Created to help advance diversity and inclusion at Bates, the Office of Intercultural Education (OIE) coordinates academic and social programs that support students from populations underrepresented in higher education and seeks to engage the wider college community in conversations and celebrations around difference.The OIE engages, educates, and connects all members of the community in the essential work of bridging cultural differences in order to strengthen and enrich the college community. Lectures, workshops, co-curricular experiences, and other programs offer insight into ways that cultural imperatives shape our lives and our understanding of each other.

Health Services

Bates recognizes that physical and mental health significantly influences a student's ability to participate fully in the life of the college. The Health Center strives to enhance each student's well-being by providing comprehensive, confidential medical and psychological health care and encouraging informed participation in all health-related decisions. The Health Center emphasizes health promotion during individual consultations and through campus-wide health education programming.

During the academic year, the Health Center is open Monday through Friday, twenty-four hours a day, and is closed from 7:00 a.m. to 3:00 p.m. on Saturdays and Sundays. The staff includes a physician, registered nurses, nurse practitioners, psychological counselors, a consulting psychiatrist, and support staff.

All students are required to have a comprehensive health insurance policy to supplement the services of the Student Health Center. Bates College has a Student Health Insurance Plan that may be purchased as the required policy or as a supplement to the student's own policy.

Extracurricular Activities

Clubs and Organizations.

Because Bates is a residential college, extracurricular life is centered on campus and grows out of the many interests of the students. One hundred recognized student-run clubs and organizations, from political clubs and arts groups to academic clubs, are open to all students. There are no fraternities, sororities, or other exclusive organizations on campus.

The Student Activities Office and the Organizational Review Board, a student committee, oversee clubs and organizations. Students are encouraged to establish organizations that suit their interests. More information and a list of student organizations can be found at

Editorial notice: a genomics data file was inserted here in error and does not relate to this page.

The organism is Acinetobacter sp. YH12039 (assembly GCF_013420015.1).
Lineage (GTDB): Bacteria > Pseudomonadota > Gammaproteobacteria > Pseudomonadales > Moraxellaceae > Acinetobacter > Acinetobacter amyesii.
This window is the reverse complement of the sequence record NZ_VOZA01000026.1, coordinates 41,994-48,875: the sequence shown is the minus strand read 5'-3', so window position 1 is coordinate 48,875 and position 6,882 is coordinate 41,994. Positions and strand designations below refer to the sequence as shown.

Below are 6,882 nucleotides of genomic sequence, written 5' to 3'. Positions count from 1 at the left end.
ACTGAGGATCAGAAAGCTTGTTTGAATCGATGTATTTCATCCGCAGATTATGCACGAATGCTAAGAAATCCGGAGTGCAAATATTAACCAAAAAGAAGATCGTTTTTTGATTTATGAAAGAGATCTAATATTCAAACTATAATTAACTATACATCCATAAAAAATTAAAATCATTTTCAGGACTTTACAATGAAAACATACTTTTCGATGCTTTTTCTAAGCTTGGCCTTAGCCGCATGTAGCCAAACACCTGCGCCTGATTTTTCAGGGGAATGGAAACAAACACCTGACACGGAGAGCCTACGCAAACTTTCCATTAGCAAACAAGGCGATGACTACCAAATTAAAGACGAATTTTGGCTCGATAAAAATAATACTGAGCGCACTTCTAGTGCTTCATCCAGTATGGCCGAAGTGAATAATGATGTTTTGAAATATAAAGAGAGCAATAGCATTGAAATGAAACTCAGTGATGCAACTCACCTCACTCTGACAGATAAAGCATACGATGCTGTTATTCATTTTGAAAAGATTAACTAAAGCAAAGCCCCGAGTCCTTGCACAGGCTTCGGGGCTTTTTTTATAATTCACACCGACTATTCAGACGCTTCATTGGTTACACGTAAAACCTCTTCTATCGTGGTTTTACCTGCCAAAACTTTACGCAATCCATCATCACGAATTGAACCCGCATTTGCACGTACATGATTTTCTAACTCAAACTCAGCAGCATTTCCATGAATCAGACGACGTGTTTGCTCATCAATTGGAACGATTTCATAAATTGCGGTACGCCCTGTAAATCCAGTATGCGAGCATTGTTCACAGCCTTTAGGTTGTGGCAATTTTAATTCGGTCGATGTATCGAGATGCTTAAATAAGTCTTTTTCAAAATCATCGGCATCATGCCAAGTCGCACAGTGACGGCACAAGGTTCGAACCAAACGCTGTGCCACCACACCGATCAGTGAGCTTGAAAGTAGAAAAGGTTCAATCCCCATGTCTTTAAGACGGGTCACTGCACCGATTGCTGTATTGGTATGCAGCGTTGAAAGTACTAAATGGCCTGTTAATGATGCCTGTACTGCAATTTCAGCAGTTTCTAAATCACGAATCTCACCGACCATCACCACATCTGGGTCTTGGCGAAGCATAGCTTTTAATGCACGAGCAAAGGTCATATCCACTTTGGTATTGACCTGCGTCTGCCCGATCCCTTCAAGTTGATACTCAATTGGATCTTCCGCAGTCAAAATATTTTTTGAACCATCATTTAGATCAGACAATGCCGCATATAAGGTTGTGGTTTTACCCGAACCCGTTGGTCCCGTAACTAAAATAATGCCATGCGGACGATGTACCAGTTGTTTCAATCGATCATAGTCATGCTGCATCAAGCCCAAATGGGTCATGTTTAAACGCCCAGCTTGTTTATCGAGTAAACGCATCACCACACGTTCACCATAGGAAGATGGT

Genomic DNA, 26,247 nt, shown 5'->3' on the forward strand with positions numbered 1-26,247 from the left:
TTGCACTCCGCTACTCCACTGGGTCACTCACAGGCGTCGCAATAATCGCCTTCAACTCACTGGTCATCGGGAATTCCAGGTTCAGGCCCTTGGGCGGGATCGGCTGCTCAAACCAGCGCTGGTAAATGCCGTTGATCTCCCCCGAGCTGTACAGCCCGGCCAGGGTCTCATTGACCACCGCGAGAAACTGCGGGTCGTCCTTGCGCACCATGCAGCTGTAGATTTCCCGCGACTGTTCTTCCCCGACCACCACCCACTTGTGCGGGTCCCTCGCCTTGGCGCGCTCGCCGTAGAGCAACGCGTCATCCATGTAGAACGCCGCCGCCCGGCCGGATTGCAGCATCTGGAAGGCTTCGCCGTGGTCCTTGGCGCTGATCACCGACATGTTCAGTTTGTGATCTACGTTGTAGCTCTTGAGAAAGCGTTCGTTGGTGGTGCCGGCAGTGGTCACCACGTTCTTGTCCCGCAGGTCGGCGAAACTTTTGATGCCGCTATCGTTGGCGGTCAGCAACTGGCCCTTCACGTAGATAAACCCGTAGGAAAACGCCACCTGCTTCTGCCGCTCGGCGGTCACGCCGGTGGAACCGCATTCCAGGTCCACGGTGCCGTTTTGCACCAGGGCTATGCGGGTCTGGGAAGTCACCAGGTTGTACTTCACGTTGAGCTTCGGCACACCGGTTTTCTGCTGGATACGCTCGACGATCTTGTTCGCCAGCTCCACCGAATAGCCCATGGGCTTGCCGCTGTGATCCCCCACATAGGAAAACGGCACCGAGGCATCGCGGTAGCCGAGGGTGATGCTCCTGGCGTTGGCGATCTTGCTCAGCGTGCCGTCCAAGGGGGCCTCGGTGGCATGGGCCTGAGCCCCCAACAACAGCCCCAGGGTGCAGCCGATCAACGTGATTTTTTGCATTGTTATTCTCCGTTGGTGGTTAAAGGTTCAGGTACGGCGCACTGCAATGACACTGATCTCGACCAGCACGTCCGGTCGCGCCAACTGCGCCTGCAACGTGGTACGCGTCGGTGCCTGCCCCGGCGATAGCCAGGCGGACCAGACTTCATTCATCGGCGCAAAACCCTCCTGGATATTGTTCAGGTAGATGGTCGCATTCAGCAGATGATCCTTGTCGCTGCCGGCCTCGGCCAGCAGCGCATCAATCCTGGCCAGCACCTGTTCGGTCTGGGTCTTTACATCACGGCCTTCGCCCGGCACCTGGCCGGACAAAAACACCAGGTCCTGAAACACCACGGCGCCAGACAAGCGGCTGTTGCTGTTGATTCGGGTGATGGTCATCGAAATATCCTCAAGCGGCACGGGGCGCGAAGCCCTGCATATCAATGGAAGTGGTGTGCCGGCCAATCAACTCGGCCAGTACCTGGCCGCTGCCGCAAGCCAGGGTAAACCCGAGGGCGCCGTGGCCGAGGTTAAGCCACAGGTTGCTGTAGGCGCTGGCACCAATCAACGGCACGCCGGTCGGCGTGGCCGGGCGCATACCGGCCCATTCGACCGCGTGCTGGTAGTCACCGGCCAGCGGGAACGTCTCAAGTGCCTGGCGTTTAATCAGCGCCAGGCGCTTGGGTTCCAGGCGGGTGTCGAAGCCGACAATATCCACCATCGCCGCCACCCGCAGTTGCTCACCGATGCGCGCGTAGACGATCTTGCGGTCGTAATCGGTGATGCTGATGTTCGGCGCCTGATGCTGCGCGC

The college sponsors a variety of intercollegiate, club sport, and intramural athletics programs for all students. All physical education facilities are available for student use as stipulated by the Department of Athletics and Physical Education.

Campus athletic facilities are shared among physical education classes, intercollegiate sports, intramurals, and club sports. In open recreation activities, students use the facilities informally for individual sports and personal fitness.

Club sports offered separately for men include fencing, ice hockey, rugby, water polo, ultimate Frisbee, and volleyball. Club sports offered separately for women include fencing, equestrian, ice hockey, rugby, ultimate Frisbee and water polo. Sailing is a coeducational club.

Sustained participation, fun, and low-key competition are the goals of the intramural sports program. Most Bates students take part in some intramural activity every year, and the program is run primarily by students. Intramural activities include basketball, bowling, broomball, flag football, ice hockey, racquetball, soccer, softball, squash, tennis, volleyball, and wallyball. Information and registration for intramural sports is available at

Bates sponsors thirty-one intercollegiate sports for men and women. Opportunities for men include alpine skiing, baseball, basketball, cross country, football, golf, indoor track, lacrosse, Nordic skiing, outdoor track, rowing, soccer, squash, swimming and diving, and tennis. Women's intercollegiate teams compete in alpine skiing, basketball, cross country, field hockey, golf, indoor track, lacrosse, Nordic skiing, outdoor track, rowing, soccer, softball, squash, swimming and diving, tennis, and volleyball. The college abides by the eligibility rules appropriate to its educational mission and its designation as an NCAA Division III institution. It is a member of state, regional, and national athletic conferences and associations, including the NCAA and the New England Small College Athletic Conference (NESCAC), whose members are Amherst College, Bates College, Bowdoin College, Colby College, Connecticut College, Hamilton College, Middlebury College, Trinity College, Tufts University, Wesleyan University, and Williams College.